The Pottery Post Blog

New & Unusual Grasses For Garden Containers


You can't open any architecture or gardening magazine without seeing ornamental or native grasses featured.  Only a few short years ago there were a handful of kinds to pick from.  Now there are tons more and all of them work well in a garden planter.  A number of reasons why they are so popular is they are low maintenance, look fantastic and they adapt to most climates.  Here is a list of a few grasses that deserve wider use in America's gardens.  While some are new, others have been around for quite a while and just been overlooked.  Check them out!

Autumn Moor Grass is a tidy work horse.  It grows 12 to 16" tall and wide and loves full sun and light shade.  Whether used singularly or in  mass, this grass can be put to almost any use in the garden.  You cannot ask for a tidier ornamental grass than this, and it's considered one of the finest.  It features beautiful bright yellow green foliage, which sports attractive, neat flowers, emerging white in early autumn and fading to tan.  This is the go-to be-all grass to pot.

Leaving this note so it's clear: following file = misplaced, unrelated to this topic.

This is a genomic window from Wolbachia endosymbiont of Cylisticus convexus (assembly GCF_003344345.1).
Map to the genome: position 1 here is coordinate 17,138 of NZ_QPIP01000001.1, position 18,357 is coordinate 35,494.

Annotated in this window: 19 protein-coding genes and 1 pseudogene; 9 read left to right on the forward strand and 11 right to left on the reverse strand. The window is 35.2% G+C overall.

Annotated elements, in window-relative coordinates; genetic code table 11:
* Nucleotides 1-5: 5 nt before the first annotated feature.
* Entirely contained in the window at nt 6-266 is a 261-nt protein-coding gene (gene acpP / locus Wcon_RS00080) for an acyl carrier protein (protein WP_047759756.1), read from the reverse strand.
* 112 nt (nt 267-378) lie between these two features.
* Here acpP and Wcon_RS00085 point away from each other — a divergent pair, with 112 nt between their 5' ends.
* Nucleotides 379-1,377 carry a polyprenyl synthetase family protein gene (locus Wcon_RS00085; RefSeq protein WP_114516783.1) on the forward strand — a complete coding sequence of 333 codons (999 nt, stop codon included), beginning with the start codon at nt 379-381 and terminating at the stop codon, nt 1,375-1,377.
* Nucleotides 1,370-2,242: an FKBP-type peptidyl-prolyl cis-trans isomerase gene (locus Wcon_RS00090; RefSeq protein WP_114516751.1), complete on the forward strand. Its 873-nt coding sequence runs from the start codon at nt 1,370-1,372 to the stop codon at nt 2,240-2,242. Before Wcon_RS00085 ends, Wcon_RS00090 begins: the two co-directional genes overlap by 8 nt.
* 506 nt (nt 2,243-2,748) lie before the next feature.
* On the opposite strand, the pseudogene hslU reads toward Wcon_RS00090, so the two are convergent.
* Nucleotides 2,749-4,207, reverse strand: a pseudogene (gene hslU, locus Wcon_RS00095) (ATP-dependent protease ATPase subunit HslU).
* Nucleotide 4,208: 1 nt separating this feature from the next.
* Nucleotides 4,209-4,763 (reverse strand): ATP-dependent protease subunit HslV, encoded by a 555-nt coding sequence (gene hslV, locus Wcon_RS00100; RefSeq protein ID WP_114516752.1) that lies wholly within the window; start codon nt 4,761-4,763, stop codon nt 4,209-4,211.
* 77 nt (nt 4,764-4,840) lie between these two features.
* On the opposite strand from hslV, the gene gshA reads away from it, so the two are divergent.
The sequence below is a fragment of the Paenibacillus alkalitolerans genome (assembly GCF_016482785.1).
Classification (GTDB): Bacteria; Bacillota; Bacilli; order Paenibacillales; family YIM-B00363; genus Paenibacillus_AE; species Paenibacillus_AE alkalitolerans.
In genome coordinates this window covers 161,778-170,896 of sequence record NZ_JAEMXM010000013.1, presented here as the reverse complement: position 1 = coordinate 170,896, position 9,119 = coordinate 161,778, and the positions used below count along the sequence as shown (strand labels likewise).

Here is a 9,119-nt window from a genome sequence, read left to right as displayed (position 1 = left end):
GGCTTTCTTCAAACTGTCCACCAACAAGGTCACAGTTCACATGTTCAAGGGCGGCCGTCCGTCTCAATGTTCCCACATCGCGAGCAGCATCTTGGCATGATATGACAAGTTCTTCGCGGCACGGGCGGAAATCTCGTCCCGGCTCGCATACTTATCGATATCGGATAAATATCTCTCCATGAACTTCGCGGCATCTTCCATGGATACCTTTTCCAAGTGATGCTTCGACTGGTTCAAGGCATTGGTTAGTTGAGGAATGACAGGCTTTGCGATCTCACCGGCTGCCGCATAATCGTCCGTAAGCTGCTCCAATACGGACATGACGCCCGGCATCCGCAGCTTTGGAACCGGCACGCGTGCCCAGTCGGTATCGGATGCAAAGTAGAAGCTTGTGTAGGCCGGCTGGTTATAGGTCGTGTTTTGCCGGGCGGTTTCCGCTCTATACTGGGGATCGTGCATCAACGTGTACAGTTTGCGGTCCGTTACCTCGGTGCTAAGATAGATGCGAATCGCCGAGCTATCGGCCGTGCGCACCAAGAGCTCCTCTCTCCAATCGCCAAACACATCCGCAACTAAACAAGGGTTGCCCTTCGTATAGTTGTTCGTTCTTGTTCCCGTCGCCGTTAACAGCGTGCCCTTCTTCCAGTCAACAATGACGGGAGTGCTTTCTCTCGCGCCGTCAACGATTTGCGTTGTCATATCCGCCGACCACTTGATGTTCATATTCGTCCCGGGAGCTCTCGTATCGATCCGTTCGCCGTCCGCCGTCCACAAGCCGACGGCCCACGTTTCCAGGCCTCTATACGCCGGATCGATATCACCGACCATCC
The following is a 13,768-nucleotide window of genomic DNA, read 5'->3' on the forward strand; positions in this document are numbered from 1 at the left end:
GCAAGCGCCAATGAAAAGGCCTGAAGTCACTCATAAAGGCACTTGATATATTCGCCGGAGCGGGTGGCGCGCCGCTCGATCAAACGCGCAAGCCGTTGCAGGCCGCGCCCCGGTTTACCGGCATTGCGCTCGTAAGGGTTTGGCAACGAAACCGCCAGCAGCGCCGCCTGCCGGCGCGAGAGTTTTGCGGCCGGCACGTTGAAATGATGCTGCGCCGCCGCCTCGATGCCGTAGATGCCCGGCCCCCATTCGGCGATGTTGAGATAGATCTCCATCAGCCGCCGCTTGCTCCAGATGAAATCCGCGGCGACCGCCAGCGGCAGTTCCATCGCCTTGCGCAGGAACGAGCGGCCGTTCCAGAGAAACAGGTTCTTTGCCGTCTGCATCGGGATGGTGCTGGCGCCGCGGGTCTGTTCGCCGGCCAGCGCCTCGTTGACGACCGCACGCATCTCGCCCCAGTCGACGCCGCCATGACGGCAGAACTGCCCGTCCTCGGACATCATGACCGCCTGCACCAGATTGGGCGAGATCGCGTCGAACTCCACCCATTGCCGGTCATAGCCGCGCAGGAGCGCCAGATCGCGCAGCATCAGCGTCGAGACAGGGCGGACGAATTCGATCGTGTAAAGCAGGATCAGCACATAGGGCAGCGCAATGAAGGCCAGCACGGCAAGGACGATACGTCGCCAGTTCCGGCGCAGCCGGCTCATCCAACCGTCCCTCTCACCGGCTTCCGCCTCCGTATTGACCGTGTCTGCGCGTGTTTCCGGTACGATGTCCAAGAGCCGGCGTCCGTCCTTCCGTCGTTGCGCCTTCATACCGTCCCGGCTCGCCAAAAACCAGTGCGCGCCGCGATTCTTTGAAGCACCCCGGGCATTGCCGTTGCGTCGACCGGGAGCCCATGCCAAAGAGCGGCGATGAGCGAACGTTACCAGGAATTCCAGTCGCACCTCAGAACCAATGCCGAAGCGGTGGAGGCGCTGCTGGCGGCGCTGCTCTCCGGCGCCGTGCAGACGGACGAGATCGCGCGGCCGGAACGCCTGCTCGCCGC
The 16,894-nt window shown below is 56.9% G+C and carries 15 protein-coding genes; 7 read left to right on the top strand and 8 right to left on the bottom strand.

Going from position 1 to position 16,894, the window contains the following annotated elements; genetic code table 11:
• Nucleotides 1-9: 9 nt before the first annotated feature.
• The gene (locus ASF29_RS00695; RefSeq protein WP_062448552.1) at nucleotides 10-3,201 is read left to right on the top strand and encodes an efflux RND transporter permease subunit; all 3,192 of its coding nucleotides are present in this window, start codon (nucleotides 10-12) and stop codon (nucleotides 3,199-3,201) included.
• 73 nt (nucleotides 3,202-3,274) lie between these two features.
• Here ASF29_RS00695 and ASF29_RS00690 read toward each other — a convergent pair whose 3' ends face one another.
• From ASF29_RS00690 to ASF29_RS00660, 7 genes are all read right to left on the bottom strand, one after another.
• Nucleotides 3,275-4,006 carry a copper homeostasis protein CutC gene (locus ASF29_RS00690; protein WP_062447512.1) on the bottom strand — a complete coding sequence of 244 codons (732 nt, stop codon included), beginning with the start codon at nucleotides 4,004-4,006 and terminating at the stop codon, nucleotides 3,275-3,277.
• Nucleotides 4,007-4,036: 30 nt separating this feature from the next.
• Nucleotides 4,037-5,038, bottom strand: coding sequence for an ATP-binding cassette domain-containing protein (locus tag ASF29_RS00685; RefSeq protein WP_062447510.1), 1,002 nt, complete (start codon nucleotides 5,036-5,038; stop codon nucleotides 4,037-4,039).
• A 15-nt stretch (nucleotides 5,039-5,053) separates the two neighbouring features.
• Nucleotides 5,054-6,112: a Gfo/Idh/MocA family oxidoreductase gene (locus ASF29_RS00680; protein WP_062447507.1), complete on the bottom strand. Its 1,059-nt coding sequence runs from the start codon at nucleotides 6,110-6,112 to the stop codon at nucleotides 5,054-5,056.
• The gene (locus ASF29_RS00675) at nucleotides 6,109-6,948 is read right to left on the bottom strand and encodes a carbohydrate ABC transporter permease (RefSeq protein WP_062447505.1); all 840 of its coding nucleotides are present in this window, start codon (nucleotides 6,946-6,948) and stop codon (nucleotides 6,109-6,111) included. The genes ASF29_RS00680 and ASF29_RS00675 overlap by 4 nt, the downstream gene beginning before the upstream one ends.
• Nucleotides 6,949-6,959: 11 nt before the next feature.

Ruby Grass offers fluffy plumes.  Grows 12 to 18 tall and wide and likes full sun.  This clumping, blue green foliage grass has amethyst pink flowers that create fluffy, 8 to 12 inch long plumes throughout summer.  Eventually, the flowers mature to the color of root beer foam.  It's heat and drought tolerant, and it makes a fine annual in colder climates.  Excellent drainage in the garden planter you use will help it thrive in humid summer climates.
Vetiver has unique leaf tips.  This grass grows 6 feet tall and 3 feet wide so make sure you have plenty of room in the planter you use.  It loves full sun to light shade.  This beautiful ornamental has upright, glossy green foliage and interesting, animated leaf tips that resemble party favors.  These plants gain reddish purple hues in the fall and winter.  It is so good for the desert climates that it's used a lot to hide air conditioners in may yards.  More gardeners find it useful in pots as a screen.  It takes damp soils and is used to prevent bank erosion in canals and bayous.  This baby is nice!
Read more.....Pool-scaping.
Read more.....One pot, lots of plants!

Post Last Updated: 9/18/2023 2:53:26 PM 
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